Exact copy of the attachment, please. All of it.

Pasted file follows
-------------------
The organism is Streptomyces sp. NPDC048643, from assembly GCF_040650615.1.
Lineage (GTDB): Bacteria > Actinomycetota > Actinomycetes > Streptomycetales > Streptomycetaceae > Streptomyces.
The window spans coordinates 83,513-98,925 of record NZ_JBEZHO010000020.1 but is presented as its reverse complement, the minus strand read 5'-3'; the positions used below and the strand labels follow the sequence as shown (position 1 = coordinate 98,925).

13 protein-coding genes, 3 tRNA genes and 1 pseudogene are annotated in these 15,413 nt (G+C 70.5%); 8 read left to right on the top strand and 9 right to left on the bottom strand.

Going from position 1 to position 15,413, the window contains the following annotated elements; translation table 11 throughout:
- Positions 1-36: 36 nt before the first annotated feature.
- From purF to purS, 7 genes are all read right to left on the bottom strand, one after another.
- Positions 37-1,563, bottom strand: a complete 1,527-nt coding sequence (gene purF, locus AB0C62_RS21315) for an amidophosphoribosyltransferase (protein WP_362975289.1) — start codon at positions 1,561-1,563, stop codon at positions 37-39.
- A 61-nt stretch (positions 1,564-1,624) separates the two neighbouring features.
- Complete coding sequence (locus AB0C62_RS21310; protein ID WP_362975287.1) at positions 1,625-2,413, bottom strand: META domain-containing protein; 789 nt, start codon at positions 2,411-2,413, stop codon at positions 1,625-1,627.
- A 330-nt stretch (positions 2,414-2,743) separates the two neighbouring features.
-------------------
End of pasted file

The organism is Streptomyces sp. NPDC048643, from assembly GCF_040650615.1.
Lineage (GTDB): Bacteria > Actinomycetota > Actinomycetes > Streptomycetales > Streptomycetaceae > Streptomyces.
The window spans coordinates 83,513-98,925 of record NZ_JBEZHO010000020.1 but is presented as its reverse complement, the minus strand read 5'-3'; the positions used below and the strand labels follow the sequence as shown (position 1 = coordinate 98,925).

13 protein-coding genes, 3 tRNA genes and 1 pseudogene are annotated in these 15,413 nt (G+C 70.5%); 8 read left to right on the top strand and 9 right to left on the bottom strand.

Going from position 1 to position 15,413, the window contains the following annotated elements; translation table 11 throughout:
- Positions 1-36: 36 nt before the first annotated feature.
- From purF to purS, 7 genes are all read right to left on the bottom strand, one after another.
- Positions 37-1,563, bottom strand: a complete 1,527-nt coding sequence (gene purF, locus AB0C62_RS21315) for an amidophosphoribosyltransferase (protein WP_362975289.1) — start codon at positions 1,561-1,563, stop codon at positions 37-39.
- A 61-nt stretch (positions 1,564-1,624) separates the two neighbouring features.
- Complete coding sequence (locus AB0C62_RS21310; protein ID WP_362975287.1) at positions 1,625-2,413, bottom strand: META domain-containing protein; 789 nt, start codon at positions 2,411-2,413, stop codon at positions 1,625-1,627.
- A 330-nt stretch (positions 2,414-2,743) separates the two neighbouring features.